With his turn to fish arriving only once in six days, boating trips on Pulicat Lake were essential to inland fisherman A. Patrick’s livelihood.

Patrick, who lives in Nadur Madha Kuppam near the lake, had been boating on the lake for over 15 years when a Christmas day mishap in 2011 in which 22 persons of a family lost their lives, put an end to his earnings.

“The police and district administration have banned all joy trips on the lake. Since we don’t get much out of fishing, we either just sit at home or do other odd jobs. We have children going to school and college, so it is often difficult to make ends meet. We watch tourists entering Pulicat, but can do nothing,” he said.

The ban has dealt the death knell to joy trips on the lake and into the sea. Over the last 10 years, Pulicat has grown in popularity, with families who visit during weekends and on school and festival holidays.

Visitors flock to the lake during the bird-watching season, and on any given day there are at least 1,000 people at the lakeside. On Kannum Pongal alone, estimates put the number of visitors at around 1 lakh.

“We cannot even take bird-watching enthusiasts to the various islands the lake is dotted with. Earlier, we used to take people to the islands and even cook fresh prawns and crabs caught on the lagoon for them,” The lake is known for its seafood. Before the bridge came into being, we used to ferry locals to various islands but now even that is not possible,” said Desappan, another fisherman.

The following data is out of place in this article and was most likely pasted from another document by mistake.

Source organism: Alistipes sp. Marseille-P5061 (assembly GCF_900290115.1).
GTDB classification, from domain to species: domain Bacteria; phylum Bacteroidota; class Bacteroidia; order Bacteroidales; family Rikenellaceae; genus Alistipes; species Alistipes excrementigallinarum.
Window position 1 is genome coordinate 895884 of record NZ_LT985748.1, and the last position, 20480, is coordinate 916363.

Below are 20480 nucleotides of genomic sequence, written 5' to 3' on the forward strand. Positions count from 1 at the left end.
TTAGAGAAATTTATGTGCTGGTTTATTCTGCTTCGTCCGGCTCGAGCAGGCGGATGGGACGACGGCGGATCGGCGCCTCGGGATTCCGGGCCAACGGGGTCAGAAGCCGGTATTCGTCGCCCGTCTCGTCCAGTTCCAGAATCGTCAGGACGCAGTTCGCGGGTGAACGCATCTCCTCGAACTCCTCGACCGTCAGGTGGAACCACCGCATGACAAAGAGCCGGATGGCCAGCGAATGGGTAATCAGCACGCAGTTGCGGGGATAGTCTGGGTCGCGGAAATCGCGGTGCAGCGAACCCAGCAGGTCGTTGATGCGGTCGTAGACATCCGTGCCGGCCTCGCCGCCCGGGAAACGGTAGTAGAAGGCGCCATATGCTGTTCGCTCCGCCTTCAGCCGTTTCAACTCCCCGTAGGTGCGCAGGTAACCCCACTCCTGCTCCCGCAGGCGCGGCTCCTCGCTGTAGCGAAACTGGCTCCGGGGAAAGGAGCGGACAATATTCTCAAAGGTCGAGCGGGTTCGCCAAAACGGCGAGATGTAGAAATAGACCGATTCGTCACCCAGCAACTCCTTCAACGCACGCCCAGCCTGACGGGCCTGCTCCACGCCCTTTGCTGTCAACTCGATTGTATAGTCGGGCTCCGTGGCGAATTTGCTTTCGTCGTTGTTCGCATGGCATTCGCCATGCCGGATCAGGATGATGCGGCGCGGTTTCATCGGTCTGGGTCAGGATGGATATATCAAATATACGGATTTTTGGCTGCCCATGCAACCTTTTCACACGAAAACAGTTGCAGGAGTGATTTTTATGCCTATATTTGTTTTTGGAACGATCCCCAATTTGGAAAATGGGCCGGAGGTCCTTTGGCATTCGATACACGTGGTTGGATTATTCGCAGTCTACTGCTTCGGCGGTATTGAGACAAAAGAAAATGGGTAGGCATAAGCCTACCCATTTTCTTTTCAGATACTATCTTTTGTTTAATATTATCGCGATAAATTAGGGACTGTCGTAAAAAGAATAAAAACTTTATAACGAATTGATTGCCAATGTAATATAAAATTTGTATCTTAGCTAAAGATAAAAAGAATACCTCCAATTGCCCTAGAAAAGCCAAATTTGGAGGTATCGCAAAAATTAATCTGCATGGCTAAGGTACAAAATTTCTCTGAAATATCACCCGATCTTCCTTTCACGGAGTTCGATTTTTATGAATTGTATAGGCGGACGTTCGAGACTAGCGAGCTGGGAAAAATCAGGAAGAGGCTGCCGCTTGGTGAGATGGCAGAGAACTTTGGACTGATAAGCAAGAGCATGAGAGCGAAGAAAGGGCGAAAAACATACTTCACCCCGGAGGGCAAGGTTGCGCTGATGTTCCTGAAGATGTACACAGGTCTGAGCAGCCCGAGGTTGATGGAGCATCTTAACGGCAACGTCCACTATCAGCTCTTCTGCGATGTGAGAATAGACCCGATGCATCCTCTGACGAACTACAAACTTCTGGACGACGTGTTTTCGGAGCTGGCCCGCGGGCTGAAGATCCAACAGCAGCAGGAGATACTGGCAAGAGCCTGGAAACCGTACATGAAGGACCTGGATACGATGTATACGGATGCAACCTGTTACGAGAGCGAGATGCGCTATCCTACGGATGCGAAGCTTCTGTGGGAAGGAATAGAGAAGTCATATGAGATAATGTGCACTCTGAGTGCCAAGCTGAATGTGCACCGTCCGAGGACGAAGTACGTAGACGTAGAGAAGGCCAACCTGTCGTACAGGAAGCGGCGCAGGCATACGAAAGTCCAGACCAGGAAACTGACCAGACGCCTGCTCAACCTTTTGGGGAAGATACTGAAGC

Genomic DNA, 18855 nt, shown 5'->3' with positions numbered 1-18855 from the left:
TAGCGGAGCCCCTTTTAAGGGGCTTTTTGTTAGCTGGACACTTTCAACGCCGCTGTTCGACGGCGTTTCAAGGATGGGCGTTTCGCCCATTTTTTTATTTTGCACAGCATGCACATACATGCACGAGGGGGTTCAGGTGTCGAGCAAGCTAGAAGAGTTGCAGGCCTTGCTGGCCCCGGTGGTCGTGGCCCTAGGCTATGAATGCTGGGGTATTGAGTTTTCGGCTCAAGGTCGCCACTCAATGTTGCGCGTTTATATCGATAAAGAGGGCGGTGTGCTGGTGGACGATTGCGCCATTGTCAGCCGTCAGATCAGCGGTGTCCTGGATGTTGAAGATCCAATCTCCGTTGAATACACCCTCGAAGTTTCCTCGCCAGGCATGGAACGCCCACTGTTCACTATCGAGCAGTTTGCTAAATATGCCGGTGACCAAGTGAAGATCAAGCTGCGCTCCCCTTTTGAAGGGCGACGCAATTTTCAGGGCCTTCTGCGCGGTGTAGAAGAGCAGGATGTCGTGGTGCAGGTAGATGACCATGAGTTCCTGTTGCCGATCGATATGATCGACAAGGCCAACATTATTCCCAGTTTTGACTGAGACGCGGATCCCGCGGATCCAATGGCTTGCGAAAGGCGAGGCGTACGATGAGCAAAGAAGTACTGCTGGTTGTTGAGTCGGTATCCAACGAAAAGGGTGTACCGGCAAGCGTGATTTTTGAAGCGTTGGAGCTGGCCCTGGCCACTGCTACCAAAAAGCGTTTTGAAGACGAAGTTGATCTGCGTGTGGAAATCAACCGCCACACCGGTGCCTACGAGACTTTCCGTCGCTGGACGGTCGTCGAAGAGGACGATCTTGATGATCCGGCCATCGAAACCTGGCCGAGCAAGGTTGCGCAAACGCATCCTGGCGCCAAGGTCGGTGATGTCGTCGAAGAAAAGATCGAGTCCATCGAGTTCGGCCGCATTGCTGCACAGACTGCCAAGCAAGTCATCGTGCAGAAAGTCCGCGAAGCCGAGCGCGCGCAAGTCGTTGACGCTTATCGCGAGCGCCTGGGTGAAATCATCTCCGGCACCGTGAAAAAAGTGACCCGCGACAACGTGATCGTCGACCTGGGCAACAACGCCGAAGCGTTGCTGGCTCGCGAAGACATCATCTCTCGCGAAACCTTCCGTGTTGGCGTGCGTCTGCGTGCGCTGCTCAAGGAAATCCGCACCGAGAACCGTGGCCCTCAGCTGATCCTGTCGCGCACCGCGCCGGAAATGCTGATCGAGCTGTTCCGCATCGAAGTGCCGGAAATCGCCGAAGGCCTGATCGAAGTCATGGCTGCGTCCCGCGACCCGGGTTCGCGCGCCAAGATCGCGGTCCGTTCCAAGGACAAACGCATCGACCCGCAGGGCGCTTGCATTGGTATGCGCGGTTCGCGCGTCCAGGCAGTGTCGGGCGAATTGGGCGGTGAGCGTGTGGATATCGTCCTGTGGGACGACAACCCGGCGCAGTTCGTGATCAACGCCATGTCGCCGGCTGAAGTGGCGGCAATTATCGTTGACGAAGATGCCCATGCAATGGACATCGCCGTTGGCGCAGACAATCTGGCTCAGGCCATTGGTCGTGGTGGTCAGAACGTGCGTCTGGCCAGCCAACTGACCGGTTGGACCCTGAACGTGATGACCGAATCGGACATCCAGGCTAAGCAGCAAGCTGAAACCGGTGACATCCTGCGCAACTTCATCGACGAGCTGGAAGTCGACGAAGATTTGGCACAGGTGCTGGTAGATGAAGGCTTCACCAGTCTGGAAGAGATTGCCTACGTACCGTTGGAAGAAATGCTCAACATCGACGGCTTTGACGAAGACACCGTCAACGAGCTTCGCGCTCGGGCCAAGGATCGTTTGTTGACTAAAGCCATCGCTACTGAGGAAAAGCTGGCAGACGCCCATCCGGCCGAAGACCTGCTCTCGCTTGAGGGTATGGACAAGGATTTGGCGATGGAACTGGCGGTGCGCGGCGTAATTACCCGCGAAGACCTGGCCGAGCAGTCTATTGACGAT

Several proposals to develop facilities for tourists have not taken off since 2004. A recent detailed development report for the lake and areas under the four neighbouring panchayats is yet to be implemented. The consultant had submitted a plan for conserving the area at a cost of Rs. 27 crore and had suggested the construction of toilets, installation of street lights, and the creation of a heritage park at the spot where the remnants of the Dutch Fort Geldria stand as well as the installation of a jetty.

Tiruvallur district collector Veera Raghava Rao said the administration was coordinating with the State tourism and forest departments to get the projects cleared as soon as possible.

“The 720 sq. km lake is a wildlife sanctuary and any kind of development activity requires clearance from the National Board for Wildlife Protection. We have plans to form a cooperative of fishermen and create boating facilities. But all that is subject to clearance,” he said.

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